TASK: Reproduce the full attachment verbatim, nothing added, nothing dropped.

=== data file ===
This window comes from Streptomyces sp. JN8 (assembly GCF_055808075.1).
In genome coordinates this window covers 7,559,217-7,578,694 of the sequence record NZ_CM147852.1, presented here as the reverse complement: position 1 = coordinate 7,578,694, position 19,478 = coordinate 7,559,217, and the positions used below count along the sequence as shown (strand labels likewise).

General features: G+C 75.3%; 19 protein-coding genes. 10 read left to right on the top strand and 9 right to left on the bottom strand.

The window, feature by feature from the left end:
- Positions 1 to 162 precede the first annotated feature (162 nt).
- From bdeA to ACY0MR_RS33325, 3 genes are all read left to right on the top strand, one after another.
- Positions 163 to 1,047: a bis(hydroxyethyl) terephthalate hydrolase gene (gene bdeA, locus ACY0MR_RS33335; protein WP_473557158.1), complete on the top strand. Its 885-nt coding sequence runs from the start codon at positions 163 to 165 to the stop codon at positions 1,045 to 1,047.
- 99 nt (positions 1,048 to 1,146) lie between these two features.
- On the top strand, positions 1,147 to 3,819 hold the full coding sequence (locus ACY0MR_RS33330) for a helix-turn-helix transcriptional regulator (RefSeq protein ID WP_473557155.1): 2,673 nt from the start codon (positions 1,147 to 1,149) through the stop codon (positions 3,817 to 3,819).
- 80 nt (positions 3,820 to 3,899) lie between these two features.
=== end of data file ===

This window comes from Streptomyces sp. JN8 (assembly GCF_055808075.1).
In genome coordinates this window covers 7,559,217-7,578,694 of the sequence record NZ_CM147852.1, presented here as the reverse complement: position 1 = coordinate 7,578,694, position 19,478 = coordinate 7,559,217, and the positions used below count along the sequence as shown (strand labels likewise).

General features: G+C 75.3%; 19 protein-coding genes. 10 read left to right on the top strand and 9 right to left on the bottom strand.

The window, feature by feature from the left end:
- Positions 1 to 162 precede the first annotated feature (162 nt).
- From bdeA to ACY0MR_RS33325, 3 genes are all read left to right on the top strand, one after another.
- Positions 163 to 1,047: a bis(hydroxyethyl) terephthalate hydrolase gene (gene bdeA, locus ACY0MR_RS33335; protein WP_473557158.1), complete on the top strand. Its 885-nt coding sequence runs from the start codon at positions 163 to 165 to the stop codon at positions 1,045 to 1,047.
- 99 nt (positions 1,048 to 1,146) lie between these two features.
- On the top strand, positions 1,147 to 3,819 hold the full coding sequence (locus ACY0MR_RS33330) for a helix-turn-helix transcriptional regulator (RefSeq protein ID WP_473557155.1): 2,673 nt from the start codon (positions 1,147 to 1,149) through the stop codon (positions 3,817 to 3,819).
- 80 nt (positions 3,820 to 3,899) lie between these two features.